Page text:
The main problem of the movie is that its premise is just so thin. A couple gets engaged and then finds reasons not to get married. None of them are very good ones. Do you think that somewhere in the third act of the movie they will go their separate ways and have a major fight or break up? I wonder. In addition, do you think they will get back together in the end? I wonder that one too. Everything about this movie is predictable.


Now, to its credit, there are little jokes every now and again that are somewhat funny. None of it, by any means, makes this movie worthwhile, but if you have Jason Segal in a movie, the movie will definitely have at least a little humor in it. I like the scene where violet is with a group of colleagues in a psychology group, and they all propose some crazy ridiculous ideas. These are ideas for experiments, and one of them is to find a guy who fell asleep and put a gun in his hand, and blood on him, and all kinds of other crazy stuff and watch his reaction when he wakes up.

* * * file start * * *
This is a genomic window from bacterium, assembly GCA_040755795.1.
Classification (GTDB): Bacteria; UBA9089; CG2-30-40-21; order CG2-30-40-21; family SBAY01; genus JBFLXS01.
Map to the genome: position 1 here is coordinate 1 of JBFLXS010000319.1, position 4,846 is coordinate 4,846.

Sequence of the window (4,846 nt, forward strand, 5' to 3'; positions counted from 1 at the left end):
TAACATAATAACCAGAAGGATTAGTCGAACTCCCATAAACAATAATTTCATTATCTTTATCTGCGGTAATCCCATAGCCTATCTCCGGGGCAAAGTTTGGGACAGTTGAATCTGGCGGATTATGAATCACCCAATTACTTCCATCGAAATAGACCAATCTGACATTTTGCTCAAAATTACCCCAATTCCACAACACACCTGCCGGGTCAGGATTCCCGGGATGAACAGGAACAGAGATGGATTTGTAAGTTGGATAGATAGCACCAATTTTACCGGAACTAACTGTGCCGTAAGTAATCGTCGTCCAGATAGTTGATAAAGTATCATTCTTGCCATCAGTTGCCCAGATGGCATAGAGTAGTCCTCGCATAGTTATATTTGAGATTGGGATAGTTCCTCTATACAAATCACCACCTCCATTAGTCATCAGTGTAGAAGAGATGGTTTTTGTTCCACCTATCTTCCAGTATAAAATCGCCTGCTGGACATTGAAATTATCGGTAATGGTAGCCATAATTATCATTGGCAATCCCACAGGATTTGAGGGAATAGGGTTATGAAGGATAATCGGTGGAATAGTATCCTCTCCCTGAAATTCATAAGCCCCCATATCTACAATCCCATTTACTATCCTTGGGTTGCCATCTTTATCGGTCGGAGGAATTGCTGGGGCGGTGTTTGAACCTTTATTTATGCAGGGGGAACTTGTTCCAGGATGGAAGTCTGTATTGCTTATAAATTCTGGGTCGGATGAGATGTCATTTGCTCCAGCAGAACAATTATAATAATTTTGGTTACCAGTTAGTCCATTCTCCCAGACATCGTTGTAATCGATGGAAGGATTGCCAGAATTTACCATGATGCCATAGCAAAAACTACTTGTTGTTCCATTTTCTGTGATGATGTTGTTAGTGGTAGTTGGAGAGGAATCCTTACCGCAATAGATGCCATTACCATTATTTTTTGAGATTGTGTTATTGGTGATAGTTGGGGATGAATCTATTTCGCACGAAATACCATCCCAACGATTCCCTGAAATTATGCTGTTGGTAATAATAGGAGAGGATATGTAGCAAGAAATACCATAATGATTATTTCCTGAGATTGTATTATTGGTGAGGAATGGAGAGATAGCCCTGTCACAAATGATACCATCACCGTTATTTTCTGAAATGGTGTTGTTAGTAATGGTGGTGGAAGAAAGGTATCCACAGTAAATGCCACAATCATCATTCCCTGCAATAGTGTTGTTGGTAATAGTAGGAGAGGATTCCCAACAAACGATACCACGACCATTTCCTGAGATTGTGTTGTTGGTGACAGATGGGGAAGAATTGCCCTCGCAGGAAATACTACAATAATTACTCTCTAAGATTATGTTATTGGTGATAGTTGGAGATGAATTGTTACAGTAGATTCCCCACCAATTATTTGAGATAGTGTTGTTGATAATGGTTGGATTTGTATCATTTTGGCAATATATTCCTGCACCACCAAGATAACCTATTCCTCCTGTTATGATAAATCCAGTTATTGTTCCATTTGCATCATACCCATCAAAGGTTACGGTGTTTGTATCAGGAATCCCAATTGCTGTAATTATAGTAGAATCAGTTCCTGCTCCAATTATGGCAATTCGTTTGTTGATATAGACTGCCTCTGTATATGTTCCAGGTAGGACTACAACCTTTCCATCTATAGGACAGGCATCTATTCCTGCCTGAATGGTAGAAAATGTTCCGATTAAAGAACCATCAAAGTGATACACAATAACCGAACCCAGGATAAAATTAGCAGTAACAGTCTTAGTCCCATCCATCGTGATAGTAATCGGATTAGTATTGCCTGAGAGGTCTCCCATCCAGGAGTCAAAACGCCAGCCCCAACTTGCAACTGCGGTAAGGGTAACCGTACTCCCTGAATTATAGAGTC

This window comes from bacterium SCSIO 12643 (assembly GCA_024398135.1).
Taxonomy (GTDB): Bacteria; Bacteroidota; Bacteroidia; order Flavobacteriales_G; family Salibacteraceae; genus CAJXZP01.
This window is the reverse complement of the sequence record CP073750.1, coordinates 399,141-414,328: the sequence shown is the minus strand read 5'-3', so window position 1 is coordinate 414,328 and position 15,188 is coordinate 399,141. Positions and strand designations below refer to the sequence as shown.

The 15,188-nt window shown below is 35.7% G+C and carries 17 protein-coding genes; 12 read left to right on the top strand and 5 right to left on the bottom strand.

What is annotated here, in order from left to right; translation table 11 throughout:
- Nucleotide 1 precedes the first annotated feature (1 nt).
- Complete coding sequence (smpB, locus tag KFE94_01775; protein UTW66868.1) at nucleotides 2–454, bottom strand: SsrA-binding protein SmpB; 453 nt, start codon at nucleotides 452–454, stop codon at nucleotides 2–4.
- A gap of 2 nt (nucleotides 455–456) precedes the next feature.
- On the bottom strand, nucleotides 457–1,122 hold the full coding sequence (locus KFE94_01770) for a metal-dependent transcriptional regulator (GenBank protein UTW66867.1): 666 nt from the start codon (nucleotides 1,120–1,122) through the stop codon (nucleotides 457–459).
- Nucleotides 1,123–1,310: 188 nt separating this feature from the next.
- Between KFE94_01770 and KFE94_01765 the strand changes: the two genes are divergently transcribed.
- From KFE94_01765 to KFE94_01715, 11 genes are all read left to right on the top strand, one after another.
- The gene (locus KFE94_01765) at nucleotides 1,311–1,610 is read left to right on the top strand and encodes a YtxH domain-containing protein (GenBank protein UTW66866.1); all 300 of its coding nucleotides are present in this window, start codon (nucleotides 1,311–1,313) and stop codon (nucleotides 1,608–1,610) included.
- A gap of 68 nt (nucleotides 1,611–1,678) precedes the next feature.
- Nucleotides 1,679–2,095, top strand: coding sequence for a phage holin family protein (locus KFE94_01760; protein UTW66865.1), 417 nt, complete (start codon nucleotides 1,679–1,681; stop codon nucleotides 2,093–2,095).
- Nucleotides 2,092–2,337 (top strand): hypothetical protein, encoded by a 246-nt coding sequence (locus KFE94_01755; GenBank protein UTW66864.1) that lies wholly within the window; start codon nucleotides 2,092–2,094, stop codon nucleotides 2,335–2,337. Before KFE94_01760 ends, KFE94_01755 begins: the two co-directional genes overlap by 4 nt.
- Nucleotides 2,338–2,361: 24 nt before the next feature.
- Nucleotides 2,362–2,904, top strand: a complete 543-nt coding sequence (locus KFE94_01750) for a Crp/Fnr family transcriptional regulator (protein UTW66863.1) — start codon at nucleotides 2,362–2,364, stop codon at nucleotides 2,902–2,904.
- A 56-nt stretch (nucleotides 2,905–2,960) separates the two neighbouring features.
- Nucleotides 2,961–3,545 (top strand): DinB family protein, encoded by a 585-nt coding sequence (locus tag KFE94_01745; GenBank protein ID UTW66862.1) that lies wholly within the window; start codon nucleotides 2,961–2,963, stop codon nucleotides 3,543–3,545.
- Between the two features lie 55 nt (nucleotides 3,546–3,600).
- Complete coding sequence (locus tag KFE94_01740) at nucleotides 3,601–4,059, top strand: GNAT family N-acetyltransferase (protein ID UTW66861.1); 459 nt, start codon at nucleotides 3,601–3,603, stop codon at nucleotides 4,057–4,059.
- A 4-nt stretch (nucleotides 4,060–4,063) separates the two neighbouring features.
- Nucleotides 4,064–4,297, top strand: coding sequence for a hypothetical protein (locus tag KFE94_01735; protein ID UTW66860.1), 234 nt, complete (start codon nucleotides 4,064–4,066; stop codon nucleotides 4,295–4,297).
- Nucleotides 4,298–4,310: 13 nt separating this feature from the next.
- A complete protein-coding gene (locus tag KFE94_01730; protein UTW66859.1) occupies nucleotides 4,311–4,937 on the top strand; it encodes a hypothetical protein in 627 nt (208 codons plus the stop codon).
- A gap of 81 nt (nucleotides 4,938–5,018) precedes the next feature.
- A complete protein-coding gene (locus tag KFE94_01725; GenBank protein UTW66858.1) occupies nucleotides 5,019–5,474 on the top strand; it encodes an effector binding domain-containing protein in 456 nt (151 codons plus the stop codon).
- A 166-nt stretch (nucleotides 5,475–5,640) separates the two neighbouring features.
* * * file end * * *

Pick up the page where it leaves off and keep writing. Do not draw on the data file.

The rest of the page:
That idea is funny, and we could have used a lot more ideas like it. Especially since violet works for a psychology studies group. Instead, they completely screw up the idea of doing science experiments to test people’s reactions and behavior. For one thing, they actually do show us this experiment involving the guy who fell asleep, and it turns out to not even be half as funny as it sounded. Some things are better left to the imagination.